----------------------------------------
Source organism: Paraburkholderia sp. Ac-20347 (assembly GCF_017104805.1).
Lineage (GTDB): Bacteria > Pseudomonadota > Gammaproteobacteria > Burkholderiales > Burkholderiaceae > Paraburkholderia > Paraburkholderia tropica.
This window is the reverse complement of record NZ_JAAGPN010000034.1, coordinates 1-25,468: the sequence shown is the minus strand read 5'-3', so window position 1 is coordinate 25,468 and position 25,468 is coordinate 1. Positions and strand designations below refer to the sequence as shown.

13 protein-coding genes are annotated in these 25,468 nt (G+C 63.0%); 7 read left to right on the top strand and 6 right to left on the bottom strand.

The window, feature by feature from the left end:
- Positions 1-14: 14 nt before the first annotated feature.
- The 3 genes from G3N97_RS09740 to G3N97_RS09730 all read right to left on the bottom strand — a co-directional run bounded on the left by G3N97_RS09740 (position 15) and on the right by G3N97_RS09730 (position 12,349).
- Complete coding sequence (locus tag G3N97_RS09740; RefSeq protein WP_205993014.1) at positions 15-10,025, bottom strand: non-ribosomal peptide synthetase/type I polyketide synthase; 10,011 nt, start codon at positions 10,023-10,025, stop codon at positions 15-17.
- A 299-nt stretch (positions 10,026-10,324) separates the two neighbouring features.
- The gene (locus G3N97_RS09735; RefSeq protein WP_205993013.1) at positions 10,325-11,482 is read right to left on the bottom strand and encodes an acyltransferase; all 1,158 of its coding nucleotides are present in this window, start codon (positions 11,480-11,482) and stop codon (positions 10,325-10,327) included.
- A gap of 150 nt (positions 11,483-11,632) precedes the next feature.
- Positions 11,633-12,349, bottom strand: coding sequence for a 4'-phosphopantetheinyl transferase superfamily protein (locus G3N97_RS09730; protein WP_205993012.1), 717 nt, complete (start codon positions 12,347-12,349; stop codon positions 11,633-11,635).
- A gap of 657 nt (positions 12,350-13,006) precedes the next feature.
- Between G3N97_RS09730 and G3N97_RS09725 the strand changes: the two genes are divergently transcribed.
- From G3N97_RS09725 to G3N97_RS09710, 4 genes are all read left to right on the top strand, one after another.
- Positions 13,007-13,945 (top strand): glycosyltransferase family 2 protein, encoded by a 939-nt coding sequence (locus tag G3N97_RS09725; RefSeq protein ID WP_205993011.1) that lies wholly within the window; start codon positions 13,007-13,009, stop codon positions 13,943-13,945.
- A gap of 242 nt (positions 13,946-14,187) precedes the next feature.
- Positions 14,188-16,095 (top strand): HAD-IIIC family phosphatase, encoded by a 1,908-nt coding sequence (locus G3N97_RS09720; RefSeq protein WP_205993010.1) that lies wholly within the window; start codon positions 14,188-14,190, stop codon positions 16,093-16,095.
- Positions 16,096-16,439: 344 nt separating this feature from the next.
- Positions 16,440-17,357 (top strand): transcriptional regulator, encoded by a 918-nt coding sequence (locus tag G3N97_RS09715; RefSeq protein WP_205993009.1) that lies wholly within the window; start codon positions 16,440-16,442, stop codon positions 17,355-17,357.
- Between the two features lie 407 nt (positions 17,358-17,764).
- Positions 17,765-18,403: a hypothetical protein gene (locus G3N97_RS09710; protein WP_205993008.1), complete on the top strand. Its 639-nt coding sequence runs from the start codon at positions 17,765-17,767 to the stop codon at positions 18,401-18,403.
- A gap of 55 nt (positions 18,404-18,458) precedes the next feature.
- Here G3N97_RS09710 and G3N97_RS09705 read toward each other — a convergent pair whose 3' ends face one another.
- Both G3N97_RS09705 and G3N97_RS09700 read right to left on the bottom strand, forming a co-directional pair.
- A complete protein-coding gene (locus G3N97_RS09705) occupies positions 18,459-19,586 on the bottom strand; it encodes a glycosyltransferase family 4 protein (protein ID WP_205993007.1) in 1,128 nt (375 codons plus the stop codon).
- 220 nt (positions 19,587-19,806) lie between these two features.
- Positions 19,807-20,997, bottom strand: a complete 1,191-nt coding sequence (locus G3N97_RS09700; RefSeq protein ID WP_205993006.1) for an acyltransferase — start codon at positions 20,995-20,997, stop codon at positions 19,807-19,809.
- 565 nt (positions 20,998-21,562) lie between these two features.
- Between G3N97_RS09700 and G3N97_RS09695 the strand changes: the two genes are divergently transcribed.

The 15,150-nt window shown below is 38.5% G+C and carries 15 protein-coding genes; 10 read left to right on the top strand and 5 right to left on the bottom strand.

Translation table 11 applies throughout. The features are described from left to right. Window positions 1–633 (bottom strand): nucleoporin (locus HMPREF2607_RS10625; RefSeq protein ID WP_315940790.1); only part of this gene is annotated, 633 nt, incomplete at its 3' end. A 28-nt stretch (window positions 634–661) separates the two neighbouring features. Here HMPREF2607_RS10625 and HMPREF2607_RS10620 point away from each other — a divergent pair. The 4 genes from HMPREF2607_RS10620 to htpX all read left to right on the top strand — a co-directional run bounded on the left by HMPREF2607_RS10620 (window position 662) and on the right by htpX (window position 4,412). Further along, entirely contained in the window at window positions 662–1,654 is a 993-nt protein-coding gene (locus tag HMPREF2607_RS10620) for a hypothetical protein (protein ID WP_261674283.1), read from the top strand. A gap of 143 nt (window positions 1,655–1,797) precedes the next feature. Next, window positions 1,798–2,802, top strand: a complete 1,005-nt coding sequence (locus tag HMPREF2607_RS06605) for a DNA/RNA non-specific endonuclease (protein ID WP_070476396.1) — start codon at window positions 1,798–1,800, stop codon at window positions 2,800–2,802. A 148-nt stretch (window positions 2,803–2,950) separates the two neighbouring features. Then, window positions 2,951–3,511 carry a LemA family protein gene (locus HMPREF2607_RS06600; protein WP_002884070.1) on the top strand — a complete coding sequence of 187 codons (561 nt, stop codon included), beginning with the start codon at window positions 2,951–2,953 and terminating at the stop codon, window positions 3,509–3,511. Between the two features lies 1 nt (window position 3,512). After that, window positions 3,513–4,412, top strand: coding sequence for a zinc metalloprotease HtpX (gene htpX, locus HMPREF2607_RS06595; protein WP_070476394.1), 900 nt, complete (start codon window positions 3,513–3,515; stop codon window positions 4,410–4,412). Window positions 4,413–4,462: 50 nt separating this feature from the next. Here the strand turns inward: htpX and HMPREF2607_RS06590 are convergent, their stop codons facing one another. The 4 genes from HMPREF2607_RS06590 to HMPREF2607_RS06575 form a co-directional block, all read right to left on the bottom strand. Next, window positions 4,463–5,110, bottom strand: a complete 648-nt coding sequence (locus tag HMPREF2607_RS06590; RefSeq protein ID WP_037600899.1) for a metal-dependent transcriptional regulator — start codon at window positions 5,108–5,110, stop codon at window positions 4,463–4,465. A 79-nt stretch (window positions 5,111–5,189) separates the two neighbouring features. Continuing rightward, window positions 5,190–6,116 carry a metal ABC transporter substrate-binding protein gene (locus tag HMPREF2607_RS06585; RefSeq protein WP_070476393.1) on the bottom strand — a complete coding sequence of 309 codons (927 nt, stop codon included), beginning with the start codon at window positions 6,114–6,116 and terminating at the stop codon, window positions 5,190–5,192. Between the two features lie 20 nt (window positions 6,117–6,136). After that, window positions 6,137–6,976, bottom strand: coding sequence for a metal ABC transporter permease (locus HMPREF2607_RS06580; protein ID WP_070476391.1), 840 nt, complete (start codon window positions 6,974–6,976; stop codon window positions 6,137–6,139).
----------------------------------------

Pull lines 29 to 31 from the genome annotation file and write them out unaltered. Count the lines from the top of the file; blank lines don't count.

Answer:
- 565 nt (positions 20,998-21,562) lie between these two features.
- Between G3N97_RS09700 and G3N97_RS09695 the strand changes: the two genes are divergently transcribed.

The 15,150-nt window shown below is 38.5% G+C and carries 15 protein-coding genes; 10 read left to right on the top strand and 5 right to left on the bottom strand.